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Companies / makers supplying Sears & Roebuck


cjstuff

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I looked at some low-end early 20th century violins over the weekend, and I suggested to the owner that these instruments, based on her story, might have been purchased by a distant relative mail order from Sears or Montgomery Wards (most likely Sears). That got me thinking, though. I know that Sears bought lowest-cost-available fiddles from a variety of European workshops, but at the peak of the violin craze in the early 20th century, they also carried a few lines of respectable quality violins. Who were some of the makers / workshops that supplied them? I've tried a bit of internet research, but I can't seem to find much beyond the usual disparaging remarks about cheap Sears fiddles.

I distantly recall that this topic may have come up on Maestronet some years ago, and I'd also welcome a pointer to any old threads that cover this ground.

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By the way, I've now looked at the old threads on this topic, which don't really provide a whole lot of answers to this question. It's pretty apparent, though, that a number of folks have had the same passing question I'm having, though. :-)

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The 'Curatoli' fiddles sold by Sears in the 1930's (purported to be made at the E Reinhold Schmidt shop), and those labeled Hermann Geipel (whether a real person, I don't know) are very nice. The better Geipels now sell for several thousand dollars.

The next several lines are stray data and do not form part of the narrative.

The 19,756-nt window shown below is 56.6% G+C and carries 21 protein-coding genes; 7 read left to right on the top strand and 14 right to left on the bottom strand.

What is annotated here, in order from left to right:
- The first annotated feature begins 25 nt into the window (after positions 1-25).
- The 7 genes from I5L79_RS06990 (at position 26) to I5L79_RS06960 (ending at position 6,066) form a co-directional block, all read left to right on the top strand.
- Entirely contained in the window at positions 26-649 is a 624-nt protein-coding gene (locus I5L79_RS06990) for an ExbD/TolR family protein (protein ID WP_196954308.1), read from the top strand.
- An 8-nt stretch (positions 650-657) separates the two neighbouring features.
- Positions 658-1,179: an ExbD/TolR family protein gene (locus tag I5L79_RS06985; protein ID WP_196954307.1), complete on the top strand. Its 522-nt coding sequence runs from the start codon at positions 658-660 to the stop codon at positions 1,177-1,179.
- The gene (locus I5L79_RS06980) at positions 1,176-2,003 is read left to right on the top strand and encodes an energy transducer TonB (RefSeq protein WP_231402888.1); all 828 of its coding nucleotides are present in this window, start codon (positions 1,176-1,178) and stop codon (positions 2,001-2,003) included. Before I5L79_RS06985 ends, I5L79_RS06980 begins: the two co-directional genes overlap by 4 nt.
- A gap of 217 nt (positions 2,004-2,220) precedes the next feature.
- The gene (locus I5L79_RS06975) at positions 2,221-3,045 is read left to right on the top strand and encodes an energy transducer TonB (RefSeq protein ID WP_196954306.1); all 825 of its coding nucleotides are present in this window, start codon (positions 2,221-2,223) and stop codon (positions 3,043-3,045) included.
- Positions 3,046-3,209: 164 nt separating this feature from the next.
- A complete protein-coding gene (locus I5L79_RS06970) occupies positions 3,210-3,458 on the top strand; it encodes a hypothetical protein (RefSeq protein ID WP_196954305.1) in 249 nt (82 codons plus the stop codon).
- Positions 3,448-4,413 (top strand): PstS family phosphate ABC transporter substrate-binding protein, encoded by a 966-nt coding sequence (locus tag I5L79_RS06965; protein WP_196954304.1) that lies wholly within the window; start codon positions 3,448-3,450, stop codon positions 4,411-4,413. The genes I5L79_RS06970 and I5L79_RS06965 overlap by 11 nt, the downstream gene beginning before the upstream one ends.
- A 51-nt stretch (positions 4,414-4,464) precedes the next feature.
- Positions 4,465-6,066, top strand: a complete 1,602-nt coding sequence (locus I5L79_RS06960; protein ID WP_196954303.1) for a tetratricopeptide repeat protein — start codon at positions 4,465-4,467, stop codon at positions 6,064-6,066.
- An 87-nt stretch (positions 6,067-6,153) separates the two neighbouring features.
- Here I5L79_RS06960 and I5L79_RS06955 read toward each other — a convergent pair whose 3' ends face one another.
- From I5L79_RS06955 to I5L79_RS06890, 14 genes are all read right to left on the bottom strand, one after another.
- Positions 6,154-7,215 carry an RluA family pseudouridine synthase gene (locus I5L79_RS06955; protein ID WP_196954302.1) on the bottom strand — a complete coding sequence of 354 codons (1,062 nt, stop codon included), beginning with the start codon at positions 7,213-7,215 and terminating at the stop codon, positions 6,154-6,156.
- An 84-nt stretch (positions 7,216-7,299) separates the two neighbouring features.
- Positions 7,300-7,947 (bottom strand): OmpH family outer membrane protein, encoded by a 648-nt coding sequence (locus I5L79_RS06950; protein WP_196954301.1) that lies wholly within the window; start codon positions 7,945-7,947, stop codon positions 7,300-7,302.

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I remember seeing a Roth in David Saunders' shop in Seattle in the late '70s that I think he said was sold by Monkey Ward's (he may have said Sears) in the early 1900s. Very nice instrument. Had a 5-pointed star inlay around the end pin.

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Montgomery Ward's 1895 catalog indicated they carried the Lowendall line. The lower priced models ($3.75-14.10) came in different model - Strad, Maggini, Stainer. The upper level Lowendall models ranged in price from $18.80 - $47.00. This included the Lowendall Conservatory, Imperial and Artists ("intended for the soloist"). These prices included case and bow and a 5 day trial.

Wards also offered another "Artist" violin made by Henry Eichheimer of Berlin for $23.50.

Sears 1897 catalog carried more violins but seemed to use the same manfacturers (or distributors) -- Lowendall and Eichheimer. Sear's models included Hopf, Maggini, Vuilaume, Strad, Guarnerius, Stainer. Sears also offered a cheaper line that shows a label of Bowers' Violin, Chicago, Ill, Lyon and Healy.

Both Sears and Montgomery Ward also carried Double Bass Viols, and Violoncellos.

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